There are other insects that can lay eggs in your hairs though, insects like Botflies which lay their eggs beneath the scalp’s surface where the hatched egg creature can burrow into human skin. Chiggers are also similar to Botflies, but they are not insects and though they burrow through human skin, they don’t live on blood so they will eventually die inside.
How do I get rid of moths in my house?
How do I get rid of pantry moths from my food?
Some questions you need to ask yourself to locate the presence of a moth is: what does a moth eat? This has already been established for pantry moths: they eat dry food. It is usually cheaper to just prevent a possible presence or infestation of pantry moths. To do this, always inspect the food you buy, look out for their eggs, though small, and the presence of larvae.
Even after purchasing, always make sure you seal your food in airtight containers. Doing this may save you some time and money. Once you have an infestation, which is you can clearly see if an adult moth is flying around in your kitchen usually at night (given the number of eggs those things reproduce), then you’ll have to take the either of the following measures:
- Preferably throw out all your dry foods and all the food near it.
- The above isn’t always practical. Instead, you could locate the infestation and throw out those foods. To do so, you’ll need to look for cocoon webbing or wormlike larvae in your dry foods. Also, look in other food sources and things like cereal boxes and plastic containers where you may just find a moth of few fly out or a cocoon webbing. Once you have methodically located all infestations from your noodles, oatmeal, cereals, pet treats, candy bowels, etc… throw these out and thoroughly cleanse your shelves; drawers, handles, hinges, everything especially the parts unexposed to light. Throw the bad food out, not into a trashcan that is in the in house, but outside.
How do I get rid of the moths from my clothes?
Identifying a clothes moth infestation using takes observing their food sources; your clothes. Eaten clothes aren’t necessarily a sign of a clothe moth infestation. If such is found, then it may also mean there are some other bugs or insects that are feeding on your clothes. These could be easier and less time consuming to get rid of. Bugs like beetles with relatively larger eggs that are easily sucked up by a vacuum. In fact, most moths found in homes may just feed on plants and not your clothes. But of course, if there are missing bits on your clothes and you do identify a moth cocoon, silk web, or even the larvae, then it’s action time. To get rid of clothes moth, do the following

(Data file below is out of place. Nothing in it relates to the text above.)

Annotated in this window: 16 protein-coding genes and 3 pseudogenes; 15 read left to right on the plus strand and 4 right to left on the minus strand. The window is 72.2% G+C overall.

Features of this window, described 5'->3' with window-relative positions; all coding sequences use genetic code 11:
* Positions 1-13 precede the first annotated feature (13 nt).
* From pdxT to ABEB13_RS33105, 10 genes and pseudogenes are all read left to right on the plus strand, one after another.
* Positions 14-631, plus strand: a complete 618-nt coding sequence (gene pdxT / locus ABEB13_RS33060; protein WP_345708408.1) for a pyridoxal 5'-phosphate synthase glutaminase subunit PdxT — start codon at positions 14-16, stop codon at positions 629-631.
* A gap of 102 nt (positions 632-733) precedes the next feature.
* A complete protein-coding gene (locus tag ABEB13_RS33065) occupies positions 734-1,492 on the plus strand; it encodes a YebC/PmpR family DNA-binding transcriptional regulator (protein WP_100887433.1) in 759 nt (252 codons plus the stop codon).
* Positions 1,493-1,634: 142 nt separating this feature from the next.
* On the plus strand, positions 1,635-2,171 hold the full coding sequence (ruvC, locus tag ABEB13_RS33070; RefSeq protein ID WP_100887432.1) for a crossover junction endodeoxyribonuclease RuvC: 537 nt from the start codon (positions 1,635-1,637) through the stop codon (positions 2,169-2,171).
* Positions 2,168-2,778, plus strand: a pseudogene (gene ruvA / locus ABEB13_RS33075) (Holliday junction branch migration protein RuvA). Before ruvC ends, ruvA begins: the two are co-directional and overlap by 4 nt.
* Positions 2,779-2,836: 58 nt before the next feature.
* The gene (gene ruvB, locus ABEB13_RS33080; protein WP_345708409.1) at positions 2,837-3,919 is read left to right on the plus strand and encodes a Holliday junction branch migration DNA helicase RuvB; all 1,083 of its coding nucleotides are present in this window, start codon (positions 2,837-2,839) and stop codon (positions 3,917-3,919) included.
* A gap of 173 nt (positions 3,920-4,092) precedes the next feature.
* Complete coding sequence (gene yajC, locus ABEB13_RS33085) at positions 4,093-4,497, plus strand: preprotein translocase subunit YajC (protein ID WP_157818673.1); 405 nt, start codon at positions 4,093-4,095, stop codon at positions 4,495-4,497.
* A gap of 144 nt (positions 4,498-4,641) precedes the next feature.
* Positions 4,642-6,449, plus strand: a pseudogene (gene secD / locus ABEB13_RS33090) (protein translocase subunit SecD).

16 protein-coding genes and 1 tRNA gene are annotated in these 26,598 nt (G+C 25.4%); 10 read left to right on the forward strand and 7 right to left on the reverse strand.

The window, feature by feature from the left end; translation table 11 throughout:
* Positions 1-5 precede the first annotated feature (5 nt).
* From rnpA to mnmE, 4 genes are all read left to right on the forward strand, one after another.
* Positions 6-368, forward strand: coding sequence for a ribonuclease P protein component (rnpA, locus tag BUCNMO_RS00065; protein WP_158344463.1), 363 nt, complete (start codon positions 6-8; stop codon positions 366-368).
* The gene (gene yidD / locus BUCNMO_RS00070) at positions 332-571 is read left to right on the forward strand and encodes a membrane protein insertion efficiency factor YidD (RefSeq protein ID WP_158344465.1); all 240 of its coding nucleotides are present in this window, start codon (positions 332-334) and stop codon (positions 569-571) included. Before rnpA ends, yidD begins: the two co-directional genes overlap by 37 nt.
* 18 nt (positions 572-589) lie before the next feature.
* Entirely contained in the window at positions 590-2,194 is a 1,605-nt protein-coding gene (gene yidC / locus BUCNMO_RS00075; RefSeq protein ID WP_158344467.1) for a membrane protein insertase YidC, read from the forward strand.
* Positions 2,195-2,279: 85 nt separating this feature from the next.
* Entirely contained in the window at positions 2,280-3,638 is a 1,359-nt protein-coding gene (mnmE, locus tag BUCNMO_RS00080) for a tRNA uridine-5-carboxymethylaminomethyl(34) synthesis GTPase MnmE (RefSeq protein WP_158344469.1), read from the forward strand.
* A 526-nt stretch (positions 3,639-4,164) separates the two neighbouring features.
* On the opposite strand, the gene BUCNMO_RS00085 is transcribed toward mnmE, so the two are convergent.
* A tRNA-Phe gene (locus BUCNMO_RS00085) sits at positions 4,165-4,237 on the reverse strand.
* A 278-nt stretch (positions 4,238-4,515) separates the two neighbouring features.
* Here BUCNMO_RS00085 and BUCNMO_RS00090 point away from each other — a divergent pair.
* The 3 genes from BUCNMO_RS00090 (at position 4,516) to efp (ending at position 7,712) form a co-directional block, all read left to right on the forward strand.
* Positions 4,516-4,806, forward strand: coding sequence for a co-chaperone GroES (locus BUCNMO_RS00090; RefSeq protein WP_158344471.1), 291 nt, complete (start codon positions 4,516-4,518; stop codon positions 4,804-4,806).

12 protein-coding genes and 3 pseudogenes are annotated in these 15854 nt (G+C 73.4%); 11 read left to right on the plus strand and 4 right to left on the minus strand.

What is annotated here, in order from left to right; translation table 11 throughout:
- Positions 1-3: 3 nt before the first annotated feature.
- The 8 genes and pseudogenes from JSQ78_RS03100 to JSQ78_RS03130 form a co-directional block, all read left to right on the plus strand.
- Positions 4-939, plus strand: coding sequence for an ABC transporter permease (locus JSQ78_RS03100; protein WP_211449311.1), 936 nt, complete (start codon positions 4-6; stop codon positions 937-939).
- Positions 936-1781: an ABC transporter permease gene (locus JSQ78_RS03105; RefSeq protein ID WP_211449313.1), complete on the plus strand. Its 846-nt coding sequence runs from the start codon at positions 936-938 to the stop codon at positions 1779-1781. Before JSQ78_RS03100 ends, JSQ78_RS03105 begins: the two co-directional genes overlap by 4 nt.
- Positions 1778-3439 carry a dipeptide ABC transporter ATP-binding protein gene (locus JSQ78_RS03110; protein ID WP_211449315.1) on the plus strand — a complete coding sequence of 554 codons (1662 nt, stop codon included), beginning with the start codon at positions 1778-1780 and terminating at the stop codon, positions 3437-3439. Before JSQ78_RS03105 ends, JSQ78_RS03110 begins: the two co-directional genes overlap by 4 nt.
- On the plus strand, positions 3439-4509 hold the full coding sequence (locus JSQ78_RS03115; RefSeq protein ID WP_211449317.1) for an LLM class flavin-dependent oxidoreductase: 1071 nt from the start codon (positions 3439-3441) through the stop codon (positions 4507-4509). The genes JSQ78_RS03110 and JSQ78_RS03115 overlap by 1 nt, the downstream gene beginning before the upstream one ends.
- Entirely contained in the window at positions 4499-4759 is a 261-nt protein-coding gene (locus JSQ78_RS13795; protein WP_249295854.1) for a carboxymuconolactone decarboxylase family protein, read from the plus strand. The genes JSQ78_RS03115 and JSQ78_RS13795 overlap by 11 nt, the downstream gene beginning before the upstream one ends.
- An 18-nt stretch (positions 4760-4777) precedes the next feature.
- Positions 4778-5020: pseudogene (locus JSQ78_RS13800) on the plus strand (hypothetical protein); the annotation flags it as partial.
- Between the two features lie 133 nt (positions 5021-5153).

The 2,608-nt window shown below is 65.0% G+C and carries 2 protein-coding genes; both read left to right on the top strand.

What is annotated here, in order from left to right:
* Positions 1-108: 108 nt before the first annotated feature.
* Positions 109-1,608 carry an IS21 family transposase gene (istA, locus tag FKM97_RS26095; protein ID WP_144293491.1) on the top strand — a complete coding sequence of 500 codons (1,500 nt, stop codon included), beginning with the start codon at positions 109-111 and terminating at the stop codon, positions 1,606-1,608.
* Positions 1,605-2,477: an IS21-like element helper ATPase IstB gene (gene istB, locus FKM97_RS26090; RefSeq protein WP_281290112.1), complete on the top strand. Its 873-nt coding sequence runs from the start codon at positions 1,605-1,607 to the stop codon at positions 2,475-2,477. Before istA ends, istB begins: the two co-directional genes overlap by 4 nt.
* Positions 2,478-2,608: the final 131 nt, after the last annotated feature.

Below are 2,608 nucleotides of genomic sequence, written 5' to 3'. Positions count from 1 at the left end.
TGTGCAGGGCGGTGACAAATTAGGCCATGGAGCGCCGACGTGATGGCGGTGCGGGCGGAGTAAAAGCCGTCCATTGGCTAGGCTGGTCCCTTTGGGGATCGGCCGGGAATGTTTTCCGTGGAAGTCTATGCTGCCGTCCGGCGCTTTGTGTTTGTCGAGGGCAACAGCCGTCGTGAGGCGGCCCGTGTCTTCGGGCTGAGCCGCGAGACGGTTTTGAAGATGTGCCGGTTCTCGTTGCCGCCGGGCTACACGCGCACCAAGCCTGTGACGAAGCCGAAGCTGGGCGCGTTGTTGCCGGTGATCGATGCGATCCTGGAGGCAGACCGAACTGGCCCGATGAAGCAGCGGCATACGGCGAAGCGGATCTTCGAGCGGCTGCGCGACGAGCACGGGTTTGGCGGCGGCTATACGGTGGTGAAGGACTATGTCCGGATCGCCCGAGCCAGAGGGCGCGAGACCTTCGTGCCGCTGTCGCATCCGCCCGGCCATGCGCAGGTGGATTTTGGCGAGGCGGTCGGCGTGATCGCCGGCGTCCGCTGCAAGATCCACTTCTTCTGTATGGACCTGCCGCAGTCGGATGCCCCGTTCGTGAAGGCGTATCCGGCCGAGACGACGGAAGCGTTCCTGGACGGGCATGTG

- Look for moths in clothes or signs of them, since they love dark places in order to identify a region of the infestation.
- Once you’ve identified that damage to your clothing is caused by these insects, you may proceed to dispose of all your clothes that are irreparably damaged.
- Thoroughly clean all the remaining clothes; preferably dry-clean them as this is one of the most effective ways to get rid of them. Another thing that may help is washing them with hot water. Though always remember to check what washing conditions your clothes can handle as stipulated by the manufacturer.
- Thoroughly clean your closest, make sure you get all the corners and dark places.
- For items you don’t clean or wash, heat them up in the sun and brush them hard. Make sure that all found insects on your clothes remain outside after this process. Freezing is also a commonly suggested technique but not always effective. For it to be effective, you need to find a way to rapidly decrease the temperature and at that, the infested clothing must be frozen for about 72 hours at least.
If the infestation persists, it’s time to do the most human thing there is to do. Get help. Call people in your area who perhaps specialise in moth infestation to help you get rid of it. And remember to always keep your clothes clean and dry in places that aren’t easily accessible by creatures from the outside.